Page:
[ietf-dkim] gathering data
barryleiba.mailing.lists at gmail.com
Mon Oct 5 06:56:31 PDT 2009
I'm going to reply to this point in both threads, so people who just
read the charter thread see it. Please continue any discussion of it
here, in this thread.
On Wed, Sep 30, 2009 at 2:01 PM, Franck Martin <franck at genius.com> wrote:
> Seems to me something is missing: gather data to establish if DKIM
> specifications have in any way alleviated any misuse of the email system,
> in particular but not limited to spam, phishing attacks and fraud.
On Mon, Oct 5, 2009 at 8:27 AM, Franck Martin <franck at genius.com> wrote:
> I just had the feeling, seeing all the presentations, blogs ,etc... about DKIM
> that we have forgotten why it was created on the first instance, and I just
> wanted to put it back there where it belongs.
> Like now each RFC must have a security consideration chapter, should
> email(and other messaging) related RFCs have a spam consideration chapter?
> So as for the workgroup charter, it seemed all for refining the DKIM specs,
> forgetting the original goal, but then I also realize the goal of reducing spam
> was skilfully removed from the original charter (yeah, I should read the past
> charters first ;) )
It's not a question of skill, though thanks for the vote of confidence
It really was a question of focus: DKIM has never been meant to
address spam directly, but to be a tool to enable other mechanisms to
address spam. That's reflected in the charter, both the old one and
the proposed new one.
I like the idea of having spam considerations in email-related
documents, actually. I think the right place for that is in the
Security Considerations, and I think the Apps ADs should be the ones
responsible for making sure that spam-related considerations are in
there when appropriate. Good idea.
To the point of gathering data, two things:
1. I agree that it's very important to do the data collection and
analysis. It's also something that people are doing: I know that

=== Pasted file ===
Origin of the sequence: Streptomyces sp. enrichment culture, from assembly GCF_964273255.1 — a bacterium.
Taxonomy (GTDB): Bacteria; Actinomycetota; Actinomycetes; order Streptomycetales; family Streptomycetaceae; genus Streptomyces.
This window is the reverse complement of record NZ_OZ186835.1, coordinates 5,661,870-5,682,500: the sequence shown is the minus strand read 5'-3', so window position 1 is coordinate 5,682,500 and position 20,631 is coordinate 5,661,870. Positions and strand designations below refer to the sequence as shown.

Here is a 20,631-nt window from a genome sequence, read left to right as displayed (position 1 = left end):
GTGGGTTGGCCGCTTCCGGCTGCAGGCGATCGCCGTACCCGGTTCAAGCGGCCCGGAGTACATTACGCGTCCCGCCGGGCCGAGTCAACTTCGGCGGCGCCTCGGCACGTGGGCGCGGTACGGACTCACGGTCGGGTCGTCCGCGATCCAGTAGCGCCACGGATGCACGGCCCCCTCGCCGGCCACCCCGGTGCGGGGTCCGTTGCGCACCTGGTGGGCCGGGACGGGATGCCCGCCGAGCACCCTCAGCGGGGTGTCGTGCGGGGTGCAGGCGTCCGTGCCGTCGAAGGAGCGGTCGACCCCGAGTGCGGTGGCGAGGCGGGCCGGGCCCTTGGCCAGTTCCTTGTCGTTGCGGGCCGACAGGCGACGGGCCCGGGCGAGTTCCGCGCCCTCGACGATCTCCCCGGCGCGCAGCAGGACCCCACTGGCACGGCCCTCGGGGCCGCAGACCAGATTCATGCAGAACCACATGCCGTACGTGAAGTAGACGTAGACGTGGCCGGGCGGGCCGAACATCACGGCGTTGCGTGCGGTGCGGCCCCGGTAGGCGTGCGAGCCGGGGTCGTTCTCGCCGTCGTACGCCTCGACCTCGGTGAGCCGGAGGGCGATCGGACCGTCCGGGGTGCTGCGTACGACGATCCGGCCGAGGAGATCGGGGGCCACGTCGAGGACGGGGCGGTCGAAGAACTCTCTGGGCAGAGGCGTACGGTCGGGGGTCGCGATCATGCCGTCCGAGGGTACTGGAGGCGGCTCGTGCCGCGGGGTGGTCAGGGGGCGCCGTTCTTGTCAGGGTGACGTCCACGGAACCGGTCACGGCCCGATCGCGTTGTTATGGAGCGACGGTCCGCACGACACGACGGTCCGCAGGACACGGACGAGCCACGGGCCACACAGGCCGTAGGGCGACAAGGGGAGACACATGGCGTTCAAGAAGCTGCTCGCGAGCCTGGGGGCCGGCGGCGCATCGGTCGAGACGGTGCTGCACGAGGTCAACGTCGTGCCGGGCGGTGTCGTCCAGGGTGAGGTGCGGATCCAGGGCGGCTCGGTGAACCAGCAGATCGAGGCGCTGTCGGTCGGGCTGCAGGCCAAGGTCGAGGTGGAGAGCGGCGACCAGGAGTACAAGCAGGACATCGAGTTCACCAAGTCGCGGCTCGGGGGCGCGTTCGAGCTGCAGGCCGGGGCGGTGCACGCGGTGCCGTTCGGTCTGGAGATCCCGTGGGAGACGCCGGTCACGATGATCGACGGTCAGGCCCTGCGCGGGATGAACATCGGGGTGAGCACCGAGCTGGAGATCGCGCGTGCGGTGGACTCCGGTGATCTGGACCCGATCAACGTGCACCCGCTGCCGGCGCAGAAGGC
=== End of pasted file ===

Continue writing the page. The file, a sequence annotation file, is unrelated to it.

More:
Cisco is keeping track of various DKIM stats, and has shared partially
anonymized versions with us before. Dave is collecting data, through
his surveys, on the deployment and use of DKIM. Both Dave, as MAAWG
technical advisor, and I, as IETF liaison to MAAWG, will be getting
data, over time, from MAAWG members who use DKIM.
2. The IETF standards track has specific emphasis at the different
maturity levels (see RFC 2026).
For Proposed Standard, we need rough consensus that a protocol will be
useful, will interoperate, and is well designed.
For Draft Standard, we need to demonstrate that it does interoperate,
and that we have "sufficient operational experience". Note that RFC
2026 says, "A Draft Standard may still require additional or more
widespread field experience, since it is possible for implementations
based on Draft Standard specifications to demonstrate unforeseen
behavior when subjected to large-scale use in production
environments." That doesn't mean that we know, yet, that it's as
useful as we'd hoped or would like.
For (full) Internet Standard, we need "significant implementation and
successful operational experience", "a high degree of technical
maturity," and "a generally held belief that the specified protocol or
service provides significant benefit to the Internet community." This
is the level at which we need to show how useful it is -- that it's
actually accomplishing what we'd like it to, and that it's a
DKIM might or might not get to full Internet Standard, but that's not
what we're aiming at now. We do want to collect the data Franck is
talking about, and we are doing so. And if there's consensus to put
that in the charter, I'm happy to do so (so far, only Franck has asked
for it). But it's not a prerequisite for moving to Draft Standard.
On the other hand, it's entirely possible that moving to Draft
Standard is a prerequisite for getting the wide-spread deployment
needed to see the real usefulness.
More information about the ietf-dkim